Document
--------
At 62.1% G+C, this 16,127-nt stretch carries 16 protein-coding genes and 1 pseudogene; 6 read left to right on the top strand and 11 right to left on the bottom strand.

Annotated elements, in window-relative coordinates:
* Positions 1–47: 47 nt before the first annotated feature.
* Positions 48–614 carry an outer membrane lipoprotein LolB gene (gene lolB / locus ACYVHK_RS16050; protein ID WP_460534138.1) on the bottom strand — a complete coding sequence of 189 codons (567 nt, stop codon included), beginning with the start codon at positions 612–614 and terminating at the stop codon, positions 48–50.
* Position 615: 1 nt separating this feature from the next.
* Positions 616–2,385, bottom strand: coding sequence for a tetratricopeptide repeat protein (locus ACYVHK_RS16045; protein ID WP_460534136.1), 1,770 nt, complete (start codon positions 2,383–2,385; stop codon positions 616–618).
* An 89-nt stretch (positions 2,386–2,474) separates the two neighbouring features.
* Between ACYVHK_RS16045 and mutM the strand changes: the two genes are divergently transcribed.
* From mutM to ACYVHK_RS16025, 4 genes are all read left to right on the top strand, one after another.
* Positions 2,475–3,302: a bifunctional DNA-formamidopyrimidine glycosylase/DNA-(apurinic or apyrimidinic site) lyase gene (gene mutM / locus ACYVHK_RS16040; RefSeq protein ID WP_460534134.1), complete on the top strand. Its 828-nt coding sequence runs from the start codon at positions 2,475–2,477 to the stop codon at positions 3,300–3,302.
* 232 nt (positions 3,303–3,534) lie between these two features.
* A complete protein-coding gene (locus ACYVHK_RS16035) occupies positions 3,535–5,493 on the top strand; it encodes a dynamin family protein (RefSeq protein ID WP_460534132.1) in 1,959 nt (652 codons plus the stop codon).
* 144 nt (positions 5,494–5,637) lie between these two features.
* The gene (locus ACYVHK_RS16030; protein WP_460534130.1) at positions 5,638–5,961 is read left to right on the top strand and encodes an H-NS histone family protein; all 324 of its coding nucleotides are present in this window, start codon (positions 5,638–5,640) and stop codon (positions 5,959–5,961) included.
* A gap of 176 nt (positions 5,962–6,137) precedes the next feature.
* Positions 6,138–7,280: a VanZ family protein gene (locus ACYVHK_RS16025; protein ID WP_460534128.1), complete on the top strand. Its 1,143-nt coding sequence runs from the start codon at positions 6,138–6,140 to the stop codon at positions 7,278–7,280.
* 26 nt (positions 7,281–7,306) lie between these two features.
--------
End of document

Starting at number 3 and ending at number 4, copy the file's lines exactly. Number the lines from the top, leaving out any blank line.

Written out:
* Positions 1–47: 47 nt before the first annotated feature.
* Positions 48–614 carry an outer membrane lipoprotein LolB gene (gene lolB / locus ACYVHK_RS16050; protein ID WP_460534138.1) on the bottom strand — a complete coding sequence of 189 codons (567 nt, stop codon included), beginning with the start codon at positions 612–614 and terminating at the stop codon, positions 48–50.